I’ve found that a lot of authors have some sort of agenda that they’re trying to pitch to their audience. These are the folks who advocate the use of discipline or “balanced approach” as they call it. I’ve also read books from people who advocate a “force free” approach and demonize anything that doesn’t fit that criteria.
As an instructor (at the moment) at one of the top dog training schools in the world I find myself defending and attacking all purists in the dog training industry. The defense comes when a “balanced student” mocks the use positive reinforcement. In these situations I tell my students that positive reinforcement is actually the preferred method to teach behaviors and that those “purely positive” fanatics actually have a point in suggesting a purely positive approach. I’m also very quick to point out the flaws of misinformation in the “purely positive” dogma when reaching a plateau.
I will also immediately jump at the so called “balanced” approach when it plants ignorance in the minds of the public. Sure, I wont hesitate to use punishment to address an issue long overdue, specially when the safety of the animal or owners are at stake. But I have learned to view dog training as an art, worthy of conscious analysis, where there isn’t such thing as “purely positive” or “balanced” methods, but simply an open minded approach.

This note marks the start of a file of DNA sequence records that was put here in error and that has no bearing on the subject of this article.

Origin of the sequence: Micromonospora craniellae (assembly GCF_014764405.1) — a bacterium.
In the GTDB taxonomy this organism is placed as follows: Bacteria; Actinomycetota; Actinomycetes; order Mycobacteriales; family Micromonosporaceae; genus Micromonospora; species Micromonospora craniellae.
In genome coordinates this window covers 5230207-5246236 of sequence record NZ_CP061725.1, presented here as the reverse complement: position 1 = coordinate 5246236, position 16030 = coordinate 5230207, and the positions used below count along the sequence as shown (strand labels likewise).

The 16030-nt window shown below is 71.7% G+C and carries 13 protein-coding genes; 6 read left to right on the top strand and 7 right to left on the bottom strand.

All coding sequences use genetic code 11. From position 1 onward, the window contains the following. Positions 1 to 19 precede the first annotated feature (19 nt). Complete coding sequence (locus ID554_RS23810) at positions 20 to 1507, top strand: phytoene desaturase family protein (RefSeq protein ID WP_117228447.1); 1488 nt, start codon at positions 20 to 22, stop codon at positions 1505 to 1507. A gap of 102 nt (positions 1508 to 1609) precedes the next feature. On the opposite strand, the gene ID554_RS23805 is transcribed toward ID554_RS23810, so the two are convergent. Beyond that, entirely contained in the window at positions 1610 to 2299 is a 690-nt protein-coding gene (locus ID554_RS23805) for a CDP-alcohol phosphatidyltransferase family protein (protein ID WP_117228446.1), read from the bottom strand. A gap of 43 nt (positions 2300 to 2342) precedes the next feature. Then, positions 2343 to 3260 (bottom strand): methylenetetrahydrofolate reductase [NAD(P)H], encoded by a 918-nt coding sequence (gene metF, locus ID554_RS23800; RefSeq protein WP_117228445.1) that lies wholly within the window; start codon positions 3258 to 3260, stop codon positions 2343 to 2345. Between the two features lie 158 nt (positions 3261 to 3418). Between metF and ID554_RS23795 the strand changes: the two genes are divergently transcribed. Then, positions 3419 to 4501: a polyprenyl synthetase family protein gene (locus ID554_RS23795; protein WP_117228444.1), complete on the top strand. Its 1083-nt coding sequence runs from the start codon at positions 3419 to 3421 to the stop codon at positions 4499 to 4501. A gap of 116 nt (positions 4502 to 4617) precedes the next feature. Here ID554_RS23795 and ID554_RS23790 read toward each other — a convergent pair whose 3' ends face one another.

I guess if there’s any agenda to push is that it’s OK to be Purely Positive and it’s ok to be Balanced. The dog and the situation will determine what’s best.
I have been guilty of being anti Purely Positive myself but I have to say that many dog trainers automatically shut down anything that resembles a "Purely Positive" approach. The problem with this mindset is that it limits your perspective and your critical thinking. Yes, you may be right that there is a better way but you want to at least see the whole picture that these trainers are seeing, evaluate what they're doing and are trying to accomplish. Then, and only after you've seen what they see, can you now say "We can try something else".
Is there a "war" between the "balanced" approach and the "Purely Positive/Force Free" approach? Sure there is. It's not a major, all out, violent one, but it is one that promotes bias and close mindedness. Some so-called "balanced" trainers are as stuck up and close-minded as the "Purely Positive" trainers they condemn. See how ironic that is?
I'm tired of defending the "balanced" approach and I'm tired of being labeled as one type of trainer or the other. I want to be a dog trainer for the sake of the dog! for the sake of the owner! not for the sake of a Facebook group, forum or Dog training association.
Now can we please pull our heads out of our asses, stop mocking each other, pointing fingers and accepting that we all could learn from each other? I'll start as I'm guilty of it myself.